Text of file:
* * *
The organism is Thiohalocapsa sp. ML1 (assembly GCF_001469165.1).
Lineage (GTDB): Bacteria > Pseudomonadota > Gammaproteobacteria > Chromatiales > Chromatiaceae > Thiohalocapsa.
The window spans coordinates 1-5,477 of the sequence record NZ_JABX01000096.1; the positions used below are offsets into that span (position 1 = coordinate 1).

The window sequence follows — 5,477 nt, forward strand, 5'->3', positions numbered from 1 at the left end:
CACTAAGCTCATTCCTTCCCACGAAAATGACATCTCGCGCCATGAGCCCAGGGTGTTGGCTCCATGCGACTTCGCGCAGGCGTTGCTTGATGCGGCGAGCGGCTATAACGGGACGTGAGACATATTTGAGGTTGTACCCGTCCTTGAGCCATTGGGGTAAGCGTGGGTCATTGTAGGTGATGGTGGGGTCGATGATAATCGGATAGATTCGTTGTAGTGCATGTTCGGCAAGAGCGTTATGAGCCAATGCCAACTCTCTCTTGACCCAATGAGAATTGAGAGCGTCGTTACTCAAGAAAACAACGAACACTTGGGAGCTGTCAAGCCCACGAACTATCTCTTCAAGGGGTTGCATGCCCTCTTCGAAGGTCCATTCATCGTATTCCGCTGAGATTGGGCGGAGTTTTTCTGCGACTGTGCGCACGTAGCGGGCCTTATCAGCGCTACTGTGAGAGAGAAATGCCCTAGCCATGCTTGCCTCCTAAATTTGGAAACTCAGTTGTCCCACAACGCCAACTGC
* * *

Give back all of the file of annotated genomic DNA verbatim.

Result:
The organism is Thiohalocapsa sp. ML1 (assembly GCF_001469165.1).
Lineage (GTDB): Bacteria > Pseudomonadota > Gammaproteobacteria > Chromatiales > Chromatiaceae > Thiohalocapsa.
The window spans coordinates 1-5,477 of the sequence record NZ_JABX01000096.1; the positions used below are offsets into that span (position 1 = coordinate 1).

The window sequence follows — 5,477 nt, forward strand, 5'->3', positions numbered from 1 at the left end:
CACTAAGCTCATTCCTTCCCACGAAAATGACATCTCGCGCCATGAGCCCAGGGTGTTGGCTCCATGCGACTTCGCGCAGGCGTTGCTTGATGCGGCGAGCGGCTATAACGGGACGTGAGACATATTTGAGGTTGTACCCGTCCTTGAGCCATTGGGGTAAGCGTGGGTCATTGTAGGTGATGGTGGGGTCGATGATAATCGGATAGATTCGTTGTAGTGCATGTTCGGCAAGAGCGTTATGAGCCAATGCCAACTCTCTCTTGACCCAATGAGAATTGAGAGCGTCGTTACTCAAGAAAACAACGAACACTTGGGAGCTGTCAAGCCCACGAACTATCTCTTCAAGGGGTTGCATGCCCTCTTCGAAGGTCCATTCATCGTATTCCGCTGAGATTGGGCGGAGTTTTTCTGCGACTGTGCGCACGTAGCGGGCCTTATCAGCGCTACTGTGAGAGAGAAATGCCCTAGCCATGCTTGCCTCCTAAATTTGGAAACTCAGTTGTCCCACAACGCCAACTGC